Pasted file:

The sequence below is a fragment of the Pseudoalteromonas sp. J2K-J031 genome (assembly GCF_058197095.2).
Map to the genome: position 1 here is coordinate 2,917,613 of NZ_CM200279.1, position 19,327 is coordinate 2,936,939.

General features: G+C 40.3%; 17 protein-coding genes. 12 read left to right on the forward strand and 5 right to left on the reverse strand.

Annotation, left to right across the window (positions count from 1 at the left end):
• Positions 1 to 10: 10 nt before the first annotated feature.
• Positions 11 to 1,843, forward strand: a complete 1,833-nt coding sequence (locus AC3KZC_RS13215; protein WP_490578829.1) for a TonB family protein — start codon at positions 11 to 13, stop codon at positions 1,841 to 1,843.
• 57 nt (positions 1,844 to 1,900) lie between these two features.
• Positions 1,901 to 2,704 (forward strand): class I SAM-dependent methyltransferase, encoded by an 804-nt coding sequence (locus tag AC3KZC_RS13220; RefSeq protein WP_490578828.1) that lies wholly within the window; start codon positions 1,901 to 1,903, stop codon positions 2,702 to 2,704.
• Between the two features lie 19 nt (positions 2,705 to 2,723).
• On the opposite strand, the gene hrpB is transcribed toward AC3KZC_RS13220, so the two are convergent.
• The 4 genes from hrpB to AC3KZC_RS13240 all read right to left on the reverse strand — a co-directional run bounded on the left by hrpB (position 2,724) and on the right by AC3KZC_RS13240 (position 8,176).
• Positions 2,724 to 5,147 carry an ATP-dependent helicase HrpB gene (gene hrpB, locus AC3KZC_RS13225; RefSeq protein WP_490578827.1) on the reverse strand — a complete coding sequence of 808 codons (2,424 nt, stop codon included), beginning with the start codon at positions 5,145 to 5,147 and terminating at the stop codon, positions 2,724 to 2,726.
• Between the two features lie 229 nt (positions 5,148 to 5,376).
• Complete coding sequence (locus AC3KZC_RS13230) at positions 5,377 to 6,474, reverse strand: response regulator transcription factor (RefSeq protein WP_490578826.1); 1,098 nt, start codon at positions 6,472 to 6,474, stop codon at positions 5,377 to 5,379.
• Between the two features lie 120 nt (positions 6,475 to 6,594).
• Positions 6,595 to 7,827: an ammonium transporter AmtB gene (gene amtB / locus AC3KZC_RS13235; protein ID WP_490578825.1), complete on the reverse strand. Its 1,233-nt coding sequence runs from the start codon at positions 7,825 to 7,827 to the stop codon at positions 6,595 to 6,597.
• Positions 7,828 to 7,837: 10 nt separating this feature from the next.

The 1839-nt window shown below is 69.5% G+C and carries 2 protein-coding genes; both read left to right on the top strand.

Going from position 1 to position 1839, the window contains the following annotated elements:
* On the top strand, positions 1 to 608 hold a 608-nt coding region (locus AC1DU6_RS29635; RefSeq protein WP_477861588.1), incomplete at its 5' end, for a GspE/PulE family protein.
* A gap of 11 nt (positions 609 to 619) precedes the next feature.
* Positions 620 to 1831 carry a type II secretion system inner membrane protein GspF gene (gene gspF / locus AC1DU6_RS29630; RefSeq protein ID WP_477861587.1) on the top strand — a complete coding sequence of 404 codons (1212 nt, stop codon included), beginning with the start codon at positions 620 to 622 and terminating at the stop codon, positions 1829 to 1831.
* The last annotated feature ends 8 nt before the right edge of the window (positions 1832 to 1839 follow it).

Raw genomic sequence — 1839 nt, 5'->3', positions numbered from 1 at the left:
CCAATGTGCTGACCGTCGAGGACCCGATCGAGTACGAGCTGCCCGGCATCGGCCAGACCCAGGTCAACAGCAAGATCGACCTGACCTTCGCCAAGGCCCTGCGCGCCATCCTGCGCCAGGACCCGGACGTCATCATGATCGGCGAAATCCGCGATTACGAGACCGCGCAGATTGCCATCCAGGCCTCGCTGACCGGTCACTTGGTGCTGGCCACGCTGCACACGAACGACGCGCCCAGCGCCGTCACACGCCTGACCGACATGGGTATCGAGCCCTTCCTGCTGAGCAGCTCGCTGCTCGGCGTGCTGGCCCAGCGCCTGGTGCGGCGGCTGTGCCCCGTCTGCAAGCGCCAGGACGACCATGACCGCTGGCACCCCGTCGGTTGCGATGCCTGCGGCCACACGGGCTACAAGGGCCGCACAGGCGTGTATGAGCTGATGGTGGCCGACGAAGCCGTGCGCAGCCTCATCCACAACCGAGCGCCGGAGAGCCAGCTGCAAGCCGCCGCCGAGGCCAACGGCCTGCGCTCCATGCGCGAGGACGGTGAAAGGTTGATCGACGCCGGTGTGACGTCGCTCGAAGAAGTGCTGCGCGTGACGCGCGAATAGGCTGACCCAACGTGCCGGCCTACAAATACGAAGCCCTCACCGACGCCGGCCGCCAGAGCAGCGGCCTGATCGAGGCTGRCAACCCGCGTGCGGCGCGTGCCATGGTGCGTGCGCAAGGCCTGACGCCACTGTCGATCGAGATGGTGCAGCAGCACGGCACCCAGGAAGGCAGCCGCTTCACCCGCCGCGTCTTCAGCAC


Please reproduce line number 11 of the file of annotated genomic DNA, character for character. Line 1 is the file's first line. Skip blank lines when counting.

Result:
• The 4 genes from hrpB to AC3KZC_RS13240 all read right to left on the reverse strand — a co-directional run bounded on the left by hrpB (position 2,724) and on the right by AC3KZC_RS13240 (position 8,176).